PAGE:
Best Practices for Advising Veteran Students

Best Practices for Advising Veteran Students

Indiana University-Purdue University Indianapolis

Volume: 15
Article first published online: March 13, 2013
DOI: 10.26209/MJ1561272

Keywords: advising; best practices; veteran students

A Population in Need

Clark and Kalionzes wrote, “It is one thing to be aware of our diverse students and to know how to address their issues thoughtfully and appropriately. It is an even greater task to learn to genuinely value and affirm diversity in advising work and commit to transform institutions to better support students of color” (2008, pp. 211–212). Academic advisers need to respect the unique backgrounds of all students they advise. Further, they need to understand that diversity is more than race and skin color. All populations of students may be recognized as having diverse characteristics, and advisers need to understand how to advise every type of student. An increasingly relevant student population is veteran students. Veteran students are those transitioning from the military culture to the campus culture and present a unique student population in the field of higher education. With the number of veterans attending college expected to increase, academic advisers need to learn more about veteran students and utilize best practices to serve them well.

To work with veterans, advisers must understand what makes them unique. Morreale (2011) mentioned, “1.6 million military veterans have served combat deployments since September 11, 2001. There were approximately 660,000 military veterans and 215,000 military service members enrolled in undergraduate education during the 2007–2008 academic year” (p. 31). These statistics show veterans are becoming a significant student population in colleges and universities; however, the statistics do not tell us much about who veteran students are. We must also understand their pre- and post-military experiences and the transitions faced when moving from military to civilian life and college to fully grasp what makes veterans a diverse student population (Morreale, 2011). Once academic advisers have established who veteran students are, they need to use the information they have learned to better serve veterans in transition. Academic advisers often use various student development theories to guide and inform their practice. Schlossberg, Waters, and Goodman (1995) explain that transition theory can be applied to many adult populations. Through this framework, Schlossberg’s transition theory can provide insights into best practices for serving veterans. After setting the context of veteran students, advisers can apply Schlossberg’s transition theory to further understand of veteran students.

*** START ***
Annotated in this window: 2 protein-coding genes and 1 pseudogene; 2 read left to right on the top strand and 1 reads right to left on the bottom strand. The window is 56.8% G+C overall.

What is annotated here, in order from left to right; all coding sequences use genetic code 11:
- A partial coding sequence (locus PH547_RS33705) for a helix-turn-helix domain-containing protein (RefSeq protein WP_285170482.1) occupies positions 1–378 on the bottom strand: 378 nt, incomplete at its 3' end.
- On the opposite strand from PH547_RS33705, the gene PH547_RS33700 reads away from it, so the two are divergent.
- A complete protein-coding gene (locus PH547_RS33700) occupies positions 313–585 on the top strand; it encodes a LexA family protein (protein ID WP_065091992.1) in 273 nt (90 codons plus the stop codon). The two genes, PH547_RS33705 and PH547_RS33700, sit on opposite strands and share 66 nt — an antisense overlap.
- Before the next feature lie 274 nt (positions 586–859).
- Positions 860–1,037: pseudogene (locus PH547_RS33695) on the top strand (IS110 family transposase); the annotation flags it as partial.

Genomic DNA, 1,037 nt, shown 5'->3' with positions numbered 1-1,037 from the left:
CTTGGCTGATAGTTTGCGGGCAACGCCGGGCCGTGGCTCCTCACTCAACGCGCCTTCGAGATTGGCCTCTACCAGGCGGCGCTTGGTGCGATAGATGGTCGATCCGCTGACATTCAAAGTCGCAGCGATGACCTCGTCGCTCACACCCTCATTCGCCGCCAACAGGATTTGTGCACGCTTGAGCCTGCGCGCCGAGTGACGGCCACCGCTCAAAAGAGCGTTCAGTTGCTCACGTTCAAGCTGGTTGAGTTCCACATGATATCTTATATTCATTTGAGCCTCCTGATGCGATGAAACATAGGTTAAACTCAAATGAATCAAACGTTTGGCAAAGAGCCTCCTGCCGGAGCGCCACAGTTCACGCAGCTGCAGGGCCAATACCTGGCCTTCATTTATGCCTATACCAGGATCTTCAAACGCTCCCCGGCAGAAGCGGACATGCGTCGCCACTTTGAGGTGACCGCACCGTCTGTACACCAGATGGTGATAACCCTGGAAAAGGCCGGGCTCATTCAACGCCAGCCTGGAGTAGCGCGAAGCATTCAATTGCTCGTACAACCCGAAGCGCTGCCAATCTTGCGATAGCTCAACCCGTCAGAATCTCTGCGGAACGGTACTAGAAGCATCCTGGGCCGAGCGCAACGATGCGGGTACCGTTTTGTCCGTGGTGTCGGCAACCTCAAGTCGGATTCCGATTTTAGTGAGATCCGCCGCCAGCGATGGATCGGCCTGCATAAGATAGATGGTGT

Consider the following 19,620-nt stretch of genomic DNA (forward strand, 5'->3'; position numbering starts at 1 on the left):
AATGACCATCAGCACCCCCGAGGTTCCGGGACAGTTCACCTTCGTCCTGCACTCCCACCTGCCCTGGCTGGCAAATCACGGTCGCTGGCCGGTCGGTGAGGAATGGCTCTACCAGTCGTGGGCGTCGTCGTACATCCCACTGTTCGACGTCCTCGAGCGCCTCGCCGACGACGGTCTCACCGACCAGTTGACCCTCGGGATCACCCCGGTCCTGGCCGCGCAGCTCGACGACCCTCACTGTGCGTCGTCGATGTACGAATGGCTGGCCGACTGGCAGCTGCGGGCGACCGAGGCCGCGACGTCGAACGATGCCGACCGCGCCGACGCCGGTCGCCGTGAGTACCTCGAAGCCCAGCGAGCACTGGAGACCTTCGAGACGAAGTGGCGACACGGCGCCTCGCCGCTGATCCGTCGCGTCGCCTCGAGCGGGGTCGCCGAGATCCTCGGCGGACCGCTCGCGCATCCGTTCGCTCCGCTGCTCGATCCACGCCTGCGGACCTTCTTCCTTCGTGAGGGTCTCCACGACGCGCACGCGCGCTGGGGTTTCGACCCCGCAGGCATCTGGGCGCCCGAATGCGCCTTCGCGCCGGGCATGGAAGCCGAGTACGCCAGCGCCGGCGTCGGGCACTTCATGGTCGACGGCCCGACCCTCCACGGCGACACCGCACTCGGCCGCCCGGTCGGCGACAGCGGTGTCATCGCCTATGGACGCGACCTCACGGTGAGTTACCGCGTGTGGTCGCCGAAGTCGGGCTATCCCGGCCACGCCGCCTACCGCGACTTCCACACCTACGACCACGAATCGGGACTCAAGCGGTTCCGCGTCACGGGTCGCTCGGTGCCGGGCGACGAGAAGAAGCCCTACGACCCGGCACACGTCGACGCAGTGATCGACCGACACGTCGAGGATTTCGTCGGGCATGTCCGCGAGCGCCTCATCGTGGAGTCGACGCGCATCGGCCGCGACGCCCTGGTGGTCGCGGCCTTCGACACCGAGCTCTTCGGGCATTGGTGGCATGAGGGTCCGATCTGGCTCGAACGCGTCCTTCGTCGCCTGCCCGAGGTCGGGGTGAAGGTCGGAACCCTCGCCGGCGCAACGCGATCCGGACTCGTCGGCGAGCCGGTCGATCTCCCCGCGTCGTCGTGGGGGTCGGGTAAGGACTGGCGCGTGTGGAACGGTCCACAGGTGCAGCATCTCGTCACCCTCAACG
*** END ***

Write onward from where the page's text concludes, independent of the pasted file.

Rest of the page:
The GI Bill

The GI Bill enables many veterans throughout the United States and from all branches of the military to attend institutions of higher education to develop themselves and enhance their lives beyond military service. The GI Bill can be traced back to World War II. Bound and Turner (2002) state “The flood of veterans enrolling in college at the end of World War II contributed to widespread rhetoric that the GI Bill brought about the democratization of American higher education” (p. 784). The GI Bill ultimately set the foundation that enabled today’s veteran students to attend colleges and universities.

GI Bills are ever changing and have evolved through the years. Because all veterans are eligible for GI Bill benefits, advisers need to be aware of the GI Bill when working with veterans. This is essential, because advisers work in diverse environments and are often faced with questions about which they are not always familiar. If advisers understand the premise of the GI Bill, they can better assist veterans with whom they come in contact. At minimum, advisers should be knowledgeable about where to direct veterans who need assistance with their benefits and what the GI Bill offers to veteran students.

It is clear the GI Bill has been a significant piece of legislation that it has provided veterans the opportunity to seek advanced education. However, the GI Bill often serves as a stressor for those who utilize its benefits. The American Council on Education (2008) explains a significant number of veteran students are unaware of the types of benefits provided by the GI Bill. Veteran students are also confused about the steps to take to receive their benefits (Strickley, 2009). The fact that veterans do not fully understand what their benefits include or how to receive them suggests academic advisers need to build a basic knowledge about the GI Bill so they can assist veterans in locating the best place to help them receive their benefits. If advisers are able to make the proper referrals, they will help to alleviate some of the stress felt by veterans when coping with the structure of the GI Bill.

Combat to College

Veteran students face many challenges throughout their tenure in colleges and universities. A key factor in these challenges is the transition from one environment to another. Veterans are accustomed to the military lifestyle and may have difficulty adjusting to a new atmosphere. The culture of higher education presents veterans with changes that make it difficult for them to establish comfort and belonging. To effectively serve veterans, academic advisers must learn about the transitional issues veterans confront during their academic careers.